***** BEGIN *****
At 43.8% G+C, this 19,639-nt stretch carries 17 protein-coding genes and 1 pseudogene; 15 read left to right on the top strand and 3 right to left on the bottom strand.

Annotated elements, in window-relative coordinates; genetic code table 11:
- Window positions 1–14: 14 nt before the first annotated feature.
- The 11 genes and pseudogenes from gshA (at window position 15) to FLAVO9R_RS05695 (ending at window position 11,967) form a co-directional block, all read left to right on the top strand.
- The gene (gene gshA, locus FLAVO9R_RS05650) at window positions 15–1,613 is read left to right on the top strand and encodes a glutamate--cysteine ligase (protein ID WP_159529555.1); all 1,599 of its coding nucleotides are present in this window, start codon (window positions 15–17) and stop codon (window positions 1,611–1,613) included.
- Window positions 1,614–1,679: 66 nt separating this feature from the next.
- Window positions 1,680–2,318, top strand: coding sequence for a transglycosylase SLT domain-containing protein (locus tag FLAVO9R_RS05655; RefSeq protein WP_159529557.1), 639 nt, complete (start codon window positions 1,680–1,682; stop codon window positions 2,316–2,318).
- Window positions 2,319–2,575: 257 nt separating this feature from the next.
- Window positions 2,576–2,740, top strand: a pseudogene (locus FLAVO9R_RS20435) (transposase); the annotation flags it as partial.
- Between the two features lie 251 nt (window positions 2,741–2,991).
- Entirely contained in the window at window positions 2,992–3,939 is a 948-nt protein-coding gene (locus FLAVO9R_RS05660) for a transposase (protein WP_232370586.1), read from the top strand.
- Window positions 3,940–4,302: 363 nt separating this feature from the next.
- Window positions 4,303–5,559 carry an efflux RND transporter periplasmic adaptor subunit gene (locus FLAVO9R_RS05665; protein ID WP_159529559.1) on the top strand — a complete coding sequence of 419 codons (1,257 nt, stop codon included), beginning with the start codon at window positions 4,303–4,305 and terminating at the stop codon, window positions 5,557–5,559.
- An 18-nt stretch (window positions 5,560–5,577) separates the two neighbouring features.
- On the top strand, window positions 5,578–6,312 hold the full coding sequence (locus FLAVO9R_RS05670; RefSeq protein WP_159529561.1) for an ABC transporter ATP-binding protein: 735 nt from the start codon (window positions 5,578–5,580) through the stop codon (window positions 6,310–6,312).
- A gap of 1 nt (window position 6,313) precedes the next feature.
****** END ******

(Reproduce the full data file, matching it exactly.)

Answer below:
At 43.8% G+C, this 19,639-nt stretch carries 17 protein-coding genes and 1 pseudogene; 15 read left to right on the top strand and 3 right to left on the bottom strand.

Annotated elements, in window-relative coordinates; genetic code table 11:
- Window positions 1–14: 14 nt before the first annotated feature.
- The 11 genes and pseudogenes from gshA (at window position 15) to FLAVO9R_RS05695 (ending at window position 11,967) form a co-directional block, all read left to right on the top strand.
- The gene (gene gshA, locus FLAVO9R_RS05650) at window positions 15–1,613 is read left to right on the top strand and encodes a glutamate--cysteine ligase (protein ID WP_159529555.1); all 1,599 of its coding nucleotides are present in this window, start codon (window positions 15–17) and stop codon (window positions 1,611–1,613) included.
- Window positions 1,614–1,679: 66 nt separating this feature from the next.
- Window positions 1,680–2,318, top strand: coding sequence for a transglycosylase SLT domain-containing protein (locus tag FLAVO9R_RS05655; RefSeq protein WP_159529557.1), 639 nt, complete (start codon window positions 1,680–1,682; stop codon window positions 2,316–2,318).
- Window positions 2,319–2,575: 257 nt separating this feature from the next.
- Window positions 2,576–2,740, top strand: a pseudogene (locus FLAVO9R_RS20435) (transposase); the annotation flags it as partial.
- Between the two features lie 251 nt (window positions 2,741–2,991).
- Entirely contained in the window at window positions 2,992–3,939 is a 948-nt protein-coding gene (locus FLAVO9R_RS05660) for a transposase (protein WP_232370586.1), read from the top strand.
- Window positions 3,940–4,302: 363 nt separating this feature from the next.
- Window positions 4,303–5,559 carry an efflux RND transporter periplasmic adaptor subunit gene (locus FLAVO9R_RS05665; protein ID WP_159529559.1) on the top strand — a complete coding sequence of 419 codons (1,257 nt, stop codon included), beginning with the start codon at window positions 4,303–4,305 and terminating at the stop codon, window positions 5,557–5,559.
- An 18-nt stretch (window positions 5,560–5,577) separates the two neighbouring features.
- On the top strand, window positions 5,578–6,312 hold the full coding sequence (locus FLAVO9R_RS05670; RefSeq protein WP_159529561.1) for an ABC transporter ATP-binding protein: 735 nt from the start codon (window positions 5,578–5,580) through the stop codon (window positions 6,310–6,312).
- A gap of 1 nt (window position 6,313) precedes the next feature.